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Tuesday, November 8, 2011

Prisoner Has No Right to Miranda Warning During Prison "Investigation"

Homemade Prison Shanks
I have appellate clients doing time at the MDOC's Carson City Correctional Facility in Montcalm County.  One summer day a few years back, when I had just cleared the facility, a gang fight broke out in the yard which led to warning shots being fired from the gun tower and a 2-day lockdown.

Last month, the Michigan Court of Appeals decided a case involving the MDOC's attempt to get to the bottom of those gang disputes.  In the process, the intermediate appellate court touched on the nerve of an accused's right to have legal counsel prior to making statements to police.

In People v Cortez, the defendant, a prisoner at Carson City, underwent a cell shake-down which yielded two shanks from around his bunk.  Cortez was removed to a segregation unit and subsequently interviewed by an MDOC official who attempted to obtain information from the inmate relating to where the shanks came from and who was behind the gang violence.

In his statement, Cortez initially denied any knowledge of the shivs, then had a change of heart and told all, providing details about the gangs and the shivs.  He was charged with two counts of prisoner in possession of a weapon.

At his jury trial [yes, he utilized his right to crank-up a jury trial], Cortez's lawyer attempted to keep out his statements on the basis they were made during a custodial interrogation but without the benefit of Miranda warnings.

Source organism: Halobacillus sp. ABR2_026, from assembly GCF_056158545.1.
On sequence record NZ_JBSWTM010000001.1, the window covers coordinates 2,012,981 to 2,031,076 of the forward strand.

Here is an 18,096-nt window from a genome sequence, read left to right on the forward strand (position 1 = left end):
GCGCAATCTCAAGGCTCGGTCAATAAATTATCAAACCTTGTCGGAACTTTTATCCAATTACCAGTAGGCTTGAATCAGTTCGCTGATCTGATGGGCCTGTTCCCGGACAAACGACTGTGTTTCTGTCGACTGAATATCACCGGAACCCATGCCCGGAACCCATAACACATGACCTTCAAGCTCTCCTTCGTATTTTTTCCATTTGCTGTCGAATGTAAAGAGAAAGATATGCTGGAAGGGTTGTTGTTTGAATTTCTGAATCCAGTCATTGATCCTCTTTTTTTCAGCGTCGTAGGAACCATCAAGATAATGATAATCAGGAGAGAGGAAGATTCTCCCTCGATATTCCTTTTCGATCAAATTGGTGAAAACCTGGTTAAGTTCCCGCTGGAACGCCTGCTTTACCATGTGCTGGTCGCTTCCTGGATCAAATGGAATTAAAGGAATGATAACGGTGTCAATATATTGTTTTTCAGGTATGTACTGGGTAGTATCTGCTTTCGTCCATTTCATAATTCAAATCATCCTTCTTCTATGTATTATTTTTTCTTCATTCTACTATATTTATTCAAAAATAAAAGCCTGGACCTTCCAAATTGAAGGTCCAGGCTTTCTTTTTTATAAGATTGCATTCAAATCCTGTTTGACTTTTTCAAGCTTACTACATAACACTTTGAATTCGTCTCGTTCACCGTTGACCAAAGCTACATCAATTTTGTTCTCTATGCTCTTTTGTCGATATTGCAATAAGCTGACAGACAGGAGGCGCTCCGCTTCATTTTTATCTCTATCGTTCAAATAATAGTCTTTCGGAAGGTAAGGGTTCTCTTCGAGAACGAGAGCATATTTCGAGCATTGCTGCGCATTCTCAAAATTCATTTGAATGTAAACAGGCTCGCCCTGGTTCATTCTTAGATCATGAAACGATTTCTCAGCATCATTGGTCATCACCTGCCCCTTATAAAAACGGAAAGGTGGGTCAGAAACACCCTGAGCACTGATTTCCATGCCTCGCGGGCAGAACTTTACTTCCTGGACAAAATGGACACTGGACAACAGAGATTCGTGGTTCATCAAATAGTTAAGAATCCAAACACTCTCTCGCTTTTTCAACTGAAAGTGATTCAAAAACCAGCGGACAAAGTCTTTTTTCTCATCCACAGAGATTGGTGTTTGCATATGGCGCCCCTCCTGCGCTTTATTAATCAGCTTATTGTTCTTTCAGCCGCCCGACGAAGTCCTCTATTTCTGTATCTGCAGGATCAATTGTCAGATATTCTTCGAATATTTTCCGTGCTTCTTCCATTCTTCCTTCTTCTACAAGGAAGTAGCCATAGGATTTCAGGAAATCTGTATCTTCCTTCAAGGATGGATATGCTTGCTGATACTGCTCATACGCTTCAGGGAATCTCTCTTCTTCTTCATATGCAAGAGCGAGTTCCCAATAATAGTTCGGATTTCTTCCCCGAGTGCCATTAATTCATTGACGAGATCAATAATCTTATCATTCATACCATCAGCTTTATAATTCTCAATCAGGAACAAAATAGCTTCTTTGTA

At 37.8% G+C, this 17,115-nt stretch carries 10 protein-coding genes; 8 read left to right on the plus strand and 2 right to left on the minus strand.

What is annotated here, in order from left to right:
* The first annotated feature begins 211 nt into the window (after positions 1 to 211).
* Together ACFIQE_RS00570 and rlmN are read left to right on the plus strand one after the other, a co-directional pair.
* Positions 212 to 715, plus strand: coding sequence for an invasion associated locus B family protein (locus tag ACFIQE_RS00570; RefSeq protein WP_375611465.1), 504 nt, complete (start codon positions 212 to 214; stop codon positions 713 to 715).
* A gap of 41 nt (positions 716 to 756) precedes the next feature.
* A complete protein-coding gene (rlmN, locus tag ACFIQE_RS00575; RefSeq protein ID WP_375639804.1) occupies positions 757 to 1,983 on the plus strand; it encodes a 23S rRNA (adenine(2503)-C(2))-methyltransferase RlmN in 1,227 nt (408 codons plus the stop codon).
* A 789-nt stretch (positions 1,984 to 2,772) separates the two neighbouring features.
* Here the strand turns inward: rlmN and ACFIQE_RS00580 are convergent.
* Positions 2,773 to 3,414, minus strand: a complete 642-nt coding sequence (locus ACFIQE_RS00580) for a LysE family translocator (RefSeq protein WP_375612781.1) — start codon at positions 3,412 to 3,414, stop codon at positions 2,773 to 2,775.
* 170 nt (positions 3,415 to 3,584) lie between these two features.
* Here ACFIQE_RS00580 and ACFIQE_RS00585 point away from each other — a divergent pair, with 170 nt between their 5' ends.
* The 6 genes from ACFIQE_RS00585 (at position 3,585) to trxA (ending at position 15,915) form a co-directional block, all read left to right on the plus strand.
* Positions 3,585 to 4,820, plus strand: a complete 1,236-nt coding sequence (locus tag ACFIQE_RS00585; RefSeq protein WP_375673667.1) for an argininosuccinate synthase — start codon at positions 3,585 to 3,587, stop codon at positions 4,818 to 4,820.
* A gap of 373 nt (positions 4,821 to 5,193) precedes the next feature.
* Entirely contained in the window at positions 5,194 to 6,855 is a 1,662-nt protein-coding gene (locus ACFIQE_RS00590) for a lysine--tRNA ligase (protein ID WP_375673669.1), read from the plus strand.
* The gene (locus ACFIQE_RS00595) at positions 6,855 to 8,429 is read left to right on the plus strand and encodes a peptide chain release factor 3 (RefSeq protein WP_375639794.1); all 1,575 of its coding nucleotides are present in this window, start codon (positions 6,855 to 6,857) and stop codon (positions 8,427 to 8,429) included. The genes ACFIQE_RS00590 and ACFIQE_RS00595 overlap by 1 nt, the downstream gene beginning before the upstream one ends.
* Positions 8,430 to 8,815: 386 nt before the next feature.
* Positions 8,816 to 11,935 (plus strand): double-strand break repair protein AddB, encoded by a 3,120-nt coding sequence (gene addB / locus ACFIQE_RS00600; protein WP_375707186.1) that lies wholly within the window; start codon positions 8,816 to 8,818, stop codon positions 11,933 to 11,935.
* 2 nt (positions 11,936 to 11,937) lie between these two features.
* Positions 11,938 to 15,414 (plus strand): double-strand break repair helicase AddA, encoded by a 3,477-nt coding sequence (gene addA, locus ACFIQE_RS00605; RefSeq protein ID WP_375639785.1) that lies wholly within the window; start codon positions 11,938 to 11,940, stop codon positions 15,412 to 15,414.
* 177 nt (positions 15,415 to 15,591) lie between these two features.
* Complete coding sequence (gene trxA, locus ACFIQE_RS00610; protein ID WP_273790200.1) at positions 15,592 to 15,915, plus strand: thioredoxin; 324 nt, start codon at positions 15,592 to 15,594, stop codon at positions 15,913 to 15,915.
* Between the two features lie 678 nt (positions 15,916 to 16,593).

You remember Miranda v Arizona; the seminal criminal procedure and constitutional law case from the 1960s SCOTUS, requiring police to provide an accused suspect of his right to remain silent and to obtain a lawyer prior to answering any questions.

Anyway, the Court of Appeals upheld the trial court's decision to allow the MDOC official testify about his questioning of Cortez; the questioning was characterized by the prosecutor as designed to elicit information about the gang violence within the facility and not to obtain evidence of Cortez's guilt.  Cortez's SADO attorney argued that the questioning was clearly intended for use in his subsequent prosecution.

The Court of Appeals held that Cortez was not entitled to Miranda warnings on the basis that he was not in "custodial interrogation" when he was, er, "interviewed" by the prison official; that the prison official was not the equivalent of the state police, nor was he acting on behalf of the state police, who later took over the case;  that the MDOC official's sole concern was prison safety, not gathering evidence against Cortez.

So, within the confines of a prison at least, an accused should not expect to be provided the seminal warnings that a police officer normally would provide about having a right to remain silent and to speak to an attorney before answering questions.

Hopefully, the holding in the case will be restricted to the context of the prison setting.  We don't want safer prisons at the expense of our constitutional rights out here in "the World".

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